Earlier this week, Governor Rick Snyder signed a bill raising Michigan’s minimum wage by 25% over the next four years to $9.25 an hour. Meanwhile, Republicans controlling the state government moved to block a November ballot measure that would have increased the wage rate even more. Michigan’s current minimum wage is $7.40 per hour.
The Michigan House and Senate jointly approved the bill on Tuesday, just one day prior to the date when a group of labor and community organizers planned to submit a petition with hundreds of thousands of signatures demanding a state ballot initiative to increase the minimum wage to $10.10 an hourly.
A higher minimum wage is backed by President Obama and national Democrats, who have embraced the minimum wage as a major platform issue this election year. Snyder is one of the Governors up for re-election in the fall, along with many other key Michigan legislators.
According to the National Conference of State Legislatures, Michigan ranks as the first state with a Republican-led legislature to raise its minimum wage this year. Other Democratic-controlled states raised their minimum wages, including Connecticut, Delaware, Hawaii, Maryland, Minnesota and West Virginia. Vermont’s legislature also passed a bill for the increase, although it has not yet been signed into law by the governor.
As Snyder explained at a press conference yesterday, “This was a great exercise in bipartisanship and both chambers working together in close partnership, coming up with an agreement and executing on that. It’s good for the hard-working people of Michigan.”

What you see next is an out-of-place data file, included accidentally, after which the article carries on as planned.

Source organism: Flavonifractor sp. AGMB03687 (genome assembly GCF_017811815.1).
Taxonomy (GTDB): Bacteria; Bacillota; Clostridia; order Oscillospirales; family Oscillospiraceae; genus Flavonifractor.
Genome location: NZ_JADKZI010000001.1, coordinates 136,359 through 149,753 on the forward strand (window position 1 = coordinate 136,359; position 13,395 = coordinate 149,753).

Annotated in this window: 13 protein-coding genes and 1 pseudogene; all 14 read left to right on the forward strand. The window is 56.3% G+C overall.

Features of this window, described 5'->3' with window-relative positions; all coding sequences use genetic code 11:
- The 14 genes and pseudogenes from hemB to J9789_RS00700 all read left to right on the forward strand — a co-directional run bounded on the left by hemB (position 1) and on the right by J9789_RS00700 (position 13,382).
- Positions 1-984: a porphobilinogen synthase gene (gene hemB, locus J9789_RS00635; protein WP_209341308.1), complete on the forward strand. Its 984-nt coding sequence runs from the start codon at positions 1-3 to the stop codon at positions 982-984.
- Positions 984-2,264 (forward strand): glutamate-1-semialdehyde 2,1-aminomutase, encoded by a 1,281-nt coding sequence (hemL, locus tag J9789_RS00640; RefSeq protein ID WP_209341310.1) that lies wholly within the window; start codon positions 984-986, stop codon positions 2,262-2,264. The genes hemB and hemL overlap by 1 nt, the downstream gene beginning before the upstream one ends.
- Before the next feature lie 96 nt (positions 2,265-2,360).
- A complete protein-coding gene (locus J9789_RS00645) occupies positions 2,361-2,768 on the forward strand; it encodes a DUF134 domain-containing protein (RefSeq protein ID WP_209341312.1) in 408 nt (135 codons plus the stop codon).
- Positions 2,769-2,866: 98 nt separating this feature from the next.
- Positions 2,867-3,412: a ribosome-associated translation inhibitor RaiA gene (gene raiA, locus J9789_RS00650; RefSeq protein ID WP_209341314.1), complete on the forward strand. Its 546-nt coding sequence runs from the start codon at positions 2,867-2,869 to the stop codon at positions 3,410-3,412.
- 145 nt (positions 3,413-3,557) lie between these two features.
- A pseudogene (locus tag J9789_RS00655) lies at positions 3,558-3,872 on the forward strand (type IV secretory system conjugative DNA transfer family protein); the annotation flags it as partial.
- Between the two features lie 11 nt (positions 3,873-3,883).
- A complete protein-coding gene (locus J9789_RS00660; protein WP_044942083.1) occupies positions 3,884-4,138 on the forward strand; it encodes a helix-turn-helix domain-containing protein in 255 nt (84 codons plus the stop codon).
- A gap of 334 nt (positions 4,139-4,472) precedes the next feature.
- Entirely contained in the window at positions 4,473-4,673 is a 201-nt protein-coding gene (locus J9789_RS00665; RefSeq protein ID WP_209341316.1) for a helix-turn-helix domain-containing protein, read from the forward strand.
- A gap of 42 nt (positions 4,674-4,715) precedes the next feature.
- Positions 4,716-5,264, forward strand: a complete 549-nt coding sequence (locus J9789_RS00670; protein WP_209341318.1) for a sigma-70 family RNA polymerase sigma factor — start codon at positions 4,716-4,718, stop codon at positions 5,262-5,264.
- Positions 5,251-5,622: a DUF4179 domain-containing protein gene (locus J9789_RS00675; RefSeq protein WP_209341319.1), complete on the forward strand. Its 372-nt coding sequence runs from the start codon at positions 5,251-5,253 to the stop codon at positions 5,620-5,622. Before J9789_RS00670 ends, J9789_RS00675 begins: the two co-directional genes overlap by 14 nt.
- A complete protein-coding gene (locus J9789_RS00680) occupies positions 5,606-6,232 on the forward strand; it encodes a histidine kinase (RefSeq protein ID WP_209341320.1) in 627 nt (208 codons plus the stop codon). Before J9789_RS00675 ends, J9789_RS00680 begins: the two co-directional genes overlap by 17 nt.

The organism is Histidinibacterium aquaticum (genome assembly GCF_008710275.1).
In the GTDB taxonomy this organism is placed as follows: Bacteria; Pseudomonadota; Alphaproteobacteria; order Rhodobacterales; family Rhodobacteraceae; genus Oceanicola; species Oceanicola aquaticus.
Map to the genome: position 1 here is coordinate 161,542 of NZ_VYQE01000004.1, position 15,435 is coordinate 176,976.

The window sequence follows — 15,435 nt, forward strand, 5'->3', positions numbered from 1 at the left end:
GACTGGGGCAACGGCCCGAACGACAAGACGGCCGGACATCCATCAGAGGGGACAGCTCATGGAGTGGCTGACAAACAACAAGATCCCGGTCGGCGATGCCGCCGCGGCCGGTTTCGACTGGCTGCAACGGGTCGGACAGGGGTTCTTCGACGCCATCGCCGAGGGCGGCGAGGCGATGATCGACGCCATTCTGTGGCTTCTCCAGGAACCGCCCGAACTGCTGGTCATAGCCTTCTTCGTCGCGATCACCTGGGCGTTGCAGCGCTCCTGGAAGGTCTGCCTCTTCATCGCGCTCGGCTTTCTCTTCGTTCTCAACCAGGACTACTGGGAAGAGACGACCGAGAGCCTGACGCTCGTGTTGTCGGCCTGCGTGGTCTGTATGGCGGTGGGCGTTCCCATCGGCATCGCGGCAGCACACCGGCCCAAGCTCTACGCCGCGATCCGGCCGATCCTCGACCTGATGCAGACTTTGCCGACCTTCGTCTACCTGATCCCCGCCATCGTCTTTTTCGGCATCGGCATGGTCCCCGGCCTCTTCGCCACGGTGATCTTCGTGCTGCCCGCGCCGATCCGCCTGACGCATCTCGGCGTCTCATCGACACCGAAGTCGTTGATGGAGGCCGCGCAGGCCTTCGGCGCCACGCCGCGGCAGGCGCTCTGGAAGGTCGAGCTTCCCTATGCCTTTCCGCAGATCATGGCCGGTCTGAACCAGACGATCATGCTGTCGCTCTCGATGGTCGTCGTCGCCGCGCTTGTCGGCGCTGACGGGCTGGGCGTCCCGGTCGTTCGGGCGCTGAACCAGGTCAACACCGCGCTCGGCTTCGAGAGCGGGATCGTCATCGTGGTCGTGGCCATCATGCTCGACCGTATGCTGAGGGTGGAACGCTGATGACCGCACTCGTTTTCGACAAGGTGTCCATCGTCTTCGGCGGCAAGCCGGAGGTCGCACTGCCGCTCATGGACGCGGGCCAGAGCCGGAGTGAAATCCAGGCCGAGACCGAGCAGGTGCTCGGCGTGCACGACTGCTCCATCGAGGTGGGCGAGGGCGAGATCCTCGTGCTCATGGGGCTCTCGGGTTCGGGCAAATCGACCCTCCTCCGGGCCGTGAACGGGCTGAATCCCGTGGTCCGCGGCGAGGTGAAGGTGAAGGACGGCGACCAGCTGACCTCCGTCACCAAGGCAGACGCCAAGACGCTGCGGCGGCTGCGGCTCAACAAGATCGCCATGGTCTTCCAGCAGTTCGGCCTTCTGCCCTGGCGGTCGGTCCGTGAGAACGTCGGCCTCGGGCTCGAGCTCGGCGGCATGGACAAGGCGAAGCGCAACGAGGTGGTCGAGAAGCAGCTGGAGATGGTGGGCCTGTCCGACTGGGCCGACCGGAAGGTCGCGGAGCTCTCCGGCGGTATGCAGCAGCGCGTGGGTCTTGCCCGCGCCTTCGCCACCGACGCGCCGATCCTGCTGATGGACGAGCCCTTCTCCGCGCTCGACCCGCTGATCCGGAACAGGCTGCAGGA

As the minimum wage debate has resurfaced over the past year, many restaurant chains and other low-wage industries have argued that pay increases will hurt business profits, triggering closures and layoffs. The Michigan Restaurant Association, National Federation of Independent Business and other business groups have repeated the same argument, although the Republican governor insists that the measure is “economically sound.”
The bill was passed 76-34 by the Michigan House and 24-12 by the Senate. Nearly half of Republicans in the Legislature voted for it, along with most all Democrats. A handful of Democrats explained that they had voted no because the bill shut out voters who signed the wage petition for an even higher rate.
Republican Representative Peter Pettalia, said “I’m going to do this with a heavy heart because I don’t believe government has a place adjusting wage in our society.” Yet he went on to clarify, “I step up and support this bill because the alternative is terrible. The proposals that are in front of us outside of Senate Bill 934 will lose many more jobs in northern Michigan.”
The new regulations include a provision that increases the minimum wage annually with inflation by up to 3.5%, beginning in 2019. The legislation also boosts wages for employees who receive tips to 38% of the minimum wage, up from the current $2.65 to $3.52 per hour.
As reported in the Associated Press, “raising the minimum wage was set to be a hot topic in Snyder’s race against Democratic governor candidate Mark Schauer. The bill is very similar to Schauers’ proposal from November to raise the wage to $9.25 over three years and tie it to inflation.”
The minimum wage controversy is certainly familiar to Seattle residents, and has implications for larger debates about workers’ rights, compensation for work injuries, denied L&I claims, and other employment law matters. The experienced Workers Compensation Attorneys at Emery Reddy represent workers’ interests throughout Washington State. Contact us today for a free consultation.